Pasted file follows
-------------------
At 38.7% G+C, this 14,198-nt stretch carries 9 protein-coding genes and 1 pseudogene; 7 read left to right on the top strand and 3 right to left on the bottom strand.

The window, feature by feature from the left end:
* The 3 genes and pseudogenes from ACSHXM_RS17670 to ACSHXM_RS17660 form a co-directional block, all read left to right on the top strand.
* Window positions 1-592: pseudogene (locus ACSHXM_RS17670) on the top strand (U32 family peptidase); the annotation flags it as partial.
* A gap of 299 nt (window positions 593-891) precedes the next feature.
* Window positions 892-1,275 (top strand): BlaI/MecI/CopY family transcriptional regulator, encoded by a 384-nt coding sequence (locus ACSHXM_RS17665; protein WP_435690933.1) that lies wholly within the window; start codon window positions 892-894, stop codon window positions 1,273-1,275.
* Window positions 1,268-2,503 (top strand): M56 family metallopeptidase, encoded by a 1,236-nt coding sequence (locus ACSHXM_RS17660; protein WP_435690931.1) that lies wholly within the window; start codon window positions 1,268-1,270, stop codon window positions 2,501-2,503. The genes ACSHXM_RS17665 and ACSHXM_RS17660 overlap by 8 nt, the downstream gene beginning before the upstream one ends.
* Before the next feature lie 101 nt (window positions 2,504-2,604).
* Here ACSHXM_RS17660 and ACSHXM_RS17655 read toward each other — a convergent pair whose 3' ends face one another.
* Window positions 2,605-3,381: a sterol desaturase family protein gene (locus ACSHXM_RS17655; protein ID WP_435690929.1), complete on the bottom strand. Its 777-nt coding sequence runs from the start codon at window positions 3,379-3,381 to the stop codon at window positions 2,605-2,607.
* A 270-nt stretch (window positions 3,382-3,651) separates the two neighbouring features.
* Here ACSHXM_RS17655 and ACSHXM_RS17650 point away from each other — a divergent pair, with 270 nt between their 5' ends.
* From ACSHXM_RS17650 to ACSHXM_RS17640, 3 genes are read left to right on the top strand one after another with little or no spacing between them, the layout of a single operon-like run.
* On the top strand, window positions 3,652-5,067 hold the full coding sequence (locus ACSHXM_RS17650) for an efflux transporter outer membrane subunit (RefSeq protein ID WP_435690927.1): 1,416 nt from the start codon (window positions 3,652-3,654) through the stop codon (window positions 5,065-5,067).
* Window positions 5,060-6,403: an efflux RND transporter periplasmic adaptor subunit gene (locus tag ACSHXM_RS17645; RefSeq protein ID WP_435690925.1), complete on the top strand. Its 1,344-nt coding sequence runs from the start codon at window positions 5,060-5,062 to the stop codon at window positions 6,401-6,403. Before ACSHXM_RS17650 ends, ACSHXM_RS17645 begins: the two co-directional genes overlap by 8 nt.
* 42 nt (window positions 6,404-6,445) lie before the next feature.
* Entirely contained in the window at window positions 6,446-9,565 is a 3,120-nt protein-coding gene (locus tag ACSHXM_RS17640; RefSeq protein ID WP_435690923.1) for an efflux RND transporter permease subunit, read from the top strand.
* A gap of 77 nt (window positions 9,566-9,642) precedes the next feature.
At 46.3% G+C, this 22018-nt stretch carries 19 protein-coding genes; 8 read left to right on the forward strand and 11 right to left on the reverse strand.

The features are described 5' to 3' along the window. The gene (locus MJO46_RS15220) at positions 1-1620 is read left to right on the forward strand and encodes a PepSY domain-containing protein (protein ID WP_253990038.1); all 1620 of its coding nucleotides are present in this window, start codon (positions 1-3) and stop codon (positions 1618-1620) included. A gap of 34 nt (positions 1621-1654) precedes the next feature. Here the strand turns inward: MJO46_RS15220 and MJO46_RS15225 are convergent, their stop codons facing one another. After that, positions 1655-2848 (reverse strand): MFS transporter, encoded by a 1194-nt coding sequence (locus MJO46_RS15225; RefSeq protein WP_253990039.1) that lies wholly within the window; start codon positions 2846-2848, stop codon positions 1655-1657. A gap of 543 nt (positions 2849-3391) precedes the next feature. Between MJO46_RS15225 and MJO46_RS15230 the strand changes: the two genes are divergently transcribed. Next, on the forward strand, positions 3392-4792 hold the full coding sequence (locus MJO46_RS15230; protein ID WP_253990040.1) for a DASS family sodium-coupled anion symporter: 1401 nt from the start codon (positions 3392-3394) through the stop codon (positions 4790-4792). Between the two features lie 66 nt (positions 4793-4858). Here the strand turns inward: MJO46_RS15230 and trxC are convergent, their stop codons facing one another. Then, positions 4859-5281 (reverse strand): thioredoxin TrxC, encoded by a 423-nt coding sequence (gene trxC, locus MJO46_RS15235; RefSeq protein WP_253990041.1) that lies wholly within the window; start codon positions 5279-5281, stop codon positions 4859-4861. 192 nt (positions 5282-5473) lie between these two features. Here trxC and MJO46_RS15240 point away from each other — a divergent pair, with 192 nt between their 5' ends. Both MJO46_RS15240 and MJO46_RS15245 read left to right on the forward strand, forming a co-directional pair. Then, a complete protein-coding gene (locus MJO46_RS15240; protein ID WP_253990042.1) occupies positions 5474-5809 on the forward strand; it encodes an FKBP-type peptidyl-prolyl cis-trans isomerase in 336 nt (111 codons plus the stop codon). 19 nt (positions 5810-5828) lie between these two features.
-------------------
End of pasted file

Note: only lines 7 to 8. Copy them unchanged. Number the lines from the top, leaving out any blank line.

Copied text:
* Window positions 1,268-2,503 (top strand): M56 family metallopeptidase, encoded by a 1,236-nt coding sequence (locus ACSHXM_RS17660; protein WP_435690931.1) that lies wholly within the window; start codon window positions 1,268-1,270, stop codon window positions 2,501-2,503. The genes ACSHXM_RS17665 and ACSHXM_RS17660 overlap by 8 nt, the downstream gene beginning before the upstream one ends.
* Before the next feature lie 101 nt (window positions 2,504-2,604).